Silicon Valley and Wall Street are all atwitter about the pending IPO of Snap, the parent company of Snapchat, the social network that has built a huge following among millennials and venture capitalists.
Snap’s IPO has also become a banner event for the data center industry. In recent weeks Snap has committed to pay $3 billion for cloud infrastructure from Google and Amazon over the next five years. That includes a $2 billion deal with Google Cloud Platform, and a $1 billion agreement with Amazon Web Services.
Snapchat’s 158 million daily users send more than 2.5 billion “Snaps” per day, including photos and video. That’s in the same ballpark as photo uploads to Facebook, which has about 10 times more users.
Those usage numbers reveal why Snapchat is spending heavily on cloud infrastructure. Facebook has built an enormous data center network to manage its user data, including specialized cold storage facilities to house massive archives of photos and videos.
AR May Drive Snap’s Growth
While social sharing generates large amounts of data, Snap is also a pioneer in augmented reality (AR), in which digital imagery is overlaid on real world experiences, or screens integrating the two. ART has the potential to be incredibly viral, as illustrated by the success of Pokemon Go, which stress-tested the Google cloud infrastructure during its launch last summer. It also can create larger files, upsizing storage requirements.
Snapchat is best known for its ephemeral messaging – sharing photos or videos that self-destruct after a short period of time. It’s revealing that in its IPO filing, Snap now describes itself as a “camera company,” pointing to a larger vision.
“We believe that reinventing the camera represents our greatest opportunity to improve the way people live and communicate,” the company says. “In the way that the flashing cursor became the starting point for most products on desktop computers, we believe that the camera screen will be the starting point for most products on smartphones.”
Some industry watchers believe Snapchat has created a winning platform for the evolution to AR.
“I think Snapchat is going to dominate the AR space,” said Ian Forester, co-founder and Chief Creative Officer of VR Playhouse, a Los Angeles creative studio specializing in VR and AR. “Snapchat is already in the culture.”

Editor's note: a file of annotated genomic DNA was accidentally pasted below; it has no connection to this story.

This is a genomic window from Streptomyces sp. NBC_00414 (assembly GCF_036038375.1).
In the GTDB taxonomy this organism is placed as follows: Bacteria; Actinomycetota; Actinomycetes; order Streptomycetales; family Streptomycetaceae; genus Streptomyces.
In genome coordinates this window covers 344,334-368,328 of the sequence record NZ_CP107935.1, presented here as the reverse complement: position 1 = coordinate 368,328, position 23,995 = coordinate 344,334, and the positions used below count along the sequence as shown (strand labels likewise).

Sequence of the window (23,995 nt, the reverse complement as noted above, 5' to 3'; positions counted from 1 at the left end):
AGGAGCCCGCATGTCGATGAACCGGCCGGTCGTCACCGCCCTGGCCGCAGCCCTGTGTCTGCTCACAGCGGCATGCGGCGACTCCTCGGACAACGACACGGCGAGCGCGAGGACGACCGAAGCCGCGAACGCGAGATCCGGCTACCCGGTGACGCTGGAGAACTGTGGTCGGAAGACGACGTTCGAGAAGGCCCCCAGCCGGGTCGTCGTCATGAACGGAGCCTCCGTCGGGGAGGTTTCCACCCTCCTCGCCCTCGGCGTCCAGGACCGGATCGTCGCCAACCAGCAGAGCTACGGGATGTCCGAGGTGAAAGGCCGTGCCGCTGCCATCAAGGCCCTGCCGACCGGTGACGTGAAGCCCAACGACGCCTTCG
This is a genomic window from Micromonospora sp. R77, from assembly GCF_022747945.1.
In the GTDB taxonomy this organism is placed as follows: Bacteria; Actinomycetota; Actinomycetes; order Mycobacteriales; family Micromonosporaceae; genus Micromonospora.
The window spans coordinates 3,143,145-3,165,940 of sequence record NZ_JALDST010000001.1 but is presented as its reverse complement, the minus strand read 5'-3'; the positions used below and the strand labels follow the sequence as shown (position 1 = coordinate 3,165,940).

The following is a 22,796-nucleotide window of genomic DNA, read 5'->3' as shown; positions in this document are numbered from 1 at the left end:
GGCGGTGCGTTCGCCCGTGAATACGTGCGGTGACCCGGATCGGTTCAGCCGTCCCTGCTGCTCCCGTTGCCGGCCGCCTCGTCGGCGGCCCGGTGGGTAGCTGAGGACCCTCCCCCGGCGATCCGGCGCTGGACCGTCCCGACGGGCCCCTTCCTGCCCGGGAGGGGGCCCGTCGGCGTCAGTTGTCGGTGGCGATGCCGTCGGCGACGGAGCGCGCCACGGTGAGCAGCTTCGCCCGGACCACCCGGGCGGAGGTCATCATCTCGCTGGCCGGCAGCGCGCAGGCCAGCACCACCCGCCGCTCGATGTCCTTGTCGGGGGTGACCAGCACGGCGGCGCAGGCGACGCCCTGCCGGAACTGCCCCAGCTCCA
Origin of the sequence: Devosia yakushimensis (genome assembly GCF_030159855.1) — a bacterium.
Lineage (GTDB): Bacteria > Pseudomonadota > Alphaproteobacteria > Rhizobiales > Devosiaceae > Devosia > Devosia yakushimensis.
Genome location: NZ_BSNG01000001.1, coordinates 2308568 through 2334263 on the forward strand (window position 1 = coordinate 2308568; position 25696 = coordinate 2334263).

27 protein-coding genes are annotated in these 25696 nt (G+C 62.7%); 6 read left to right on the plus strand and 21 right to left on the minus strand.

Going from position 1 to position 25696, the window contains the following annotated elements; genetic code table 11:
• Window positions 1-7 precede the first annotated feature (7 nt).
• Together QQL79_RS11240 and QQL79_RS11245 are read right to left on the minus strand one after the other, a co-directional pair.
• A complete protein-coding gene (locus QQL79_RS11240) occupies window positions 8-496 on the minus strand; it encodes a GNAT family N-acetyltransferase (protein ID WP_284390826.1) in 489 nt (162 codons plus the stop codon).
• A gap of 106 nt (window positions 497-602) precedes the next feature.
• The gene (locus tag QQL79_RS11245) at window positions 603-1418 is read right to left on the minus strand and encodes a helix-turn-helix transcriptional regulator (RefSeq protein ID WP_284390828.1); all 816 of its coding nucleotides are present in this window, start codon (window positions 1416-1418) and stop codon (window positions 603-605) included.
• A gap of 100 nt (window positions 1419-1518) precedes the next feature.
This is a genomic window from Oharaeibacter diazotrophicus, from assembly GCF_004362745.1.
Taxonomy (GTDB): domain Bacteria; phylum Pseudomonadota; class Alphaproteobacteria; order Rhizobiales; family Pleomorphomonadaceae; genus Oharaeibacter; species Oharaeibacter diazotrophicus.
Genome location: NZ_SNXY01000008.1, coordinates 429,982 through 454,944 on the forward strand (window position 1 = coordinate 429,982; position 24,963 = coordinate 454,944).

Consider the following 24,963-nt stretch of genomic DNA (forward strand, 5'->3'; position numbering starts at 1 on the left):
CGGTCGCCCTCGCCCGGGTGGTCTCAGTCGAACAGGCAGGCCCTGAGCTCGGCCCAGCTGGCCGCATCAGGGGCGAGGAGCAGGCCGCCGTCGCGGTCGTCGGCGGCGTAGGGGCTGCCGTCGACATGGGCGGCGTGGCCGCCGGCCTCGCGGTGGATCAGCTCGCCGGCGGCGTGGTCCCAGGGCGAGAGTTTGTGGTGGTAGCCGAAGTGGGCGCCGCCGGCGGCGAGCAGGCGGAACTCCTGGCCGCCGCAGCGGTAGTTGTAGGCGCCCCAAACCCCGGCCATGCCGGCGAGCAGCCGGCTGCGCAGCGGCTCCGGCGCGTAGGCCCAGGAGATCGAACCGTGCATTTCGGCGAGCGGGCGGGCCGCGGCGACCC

Lenses and Spectacles: Gateway to Social AR Network
Snapchat features a lightweight form of AR with its lenses – animated overlays that augment your face or the background of a photo or video. Custom lenses created by advertisers like Gatorade and Taco Bell have used custom lenses racked up hundreds of millions of views during the Super Bowl. In October it announced Spectacles, connected sunglasses that integrate a tiny video camera and wireless connectivity. The company has also made a series of acquisitions of augmented reality companies, signaling larger ambitions for AR integration.
“We think that Snapchat is evolving beyond just ‘another social media platform’ and could be headed to be the first ‘social augmented reality platform,’” securities analyst Robert Peck of Suntrust wrote last year.
Snap expects to gradually scale its use of cloud infrastructure. Under the terms of its deal with Amazon, Snap committed to spend $1 billion on AWS by December 2021 – $50 million this year, then $125 million, $200 million, $275 million, and $350 million in each subsequent year. If Snap does not meet minimum purchase requirements in any of those years, it must pay the difference.
Major Customer for Google
Snap is one of the most important customers for the Google cloud, according to The Information, the Silicon Valley subscription news service, which has reported extensively on the relationship. Snap’s latest deal with Google is seen as a long-term strategy for managing cloud costs, building upon Snap’s use of reserved instances.
The Information reports that Snap’s deal with Google provides it with round-the-clock access to Google’s site reliability engineers, as well as performance profiling for new code updates (a feature also highlighted by Facedbook and its Mobile Device Lab).
In its IPO filing, Snap indicated that in the future it may explore building its own infrastructure. But for the moment, it clearly prefers the cloud route.
“Partnering with Google has allowed us to scale quickly without upfront infrastructure costs, letting us focus on building great products and experiences,” Snap said in its filing, adding that it allows global expansion by providing infrastructure “in countries where we do not expect significant short-term monetization.”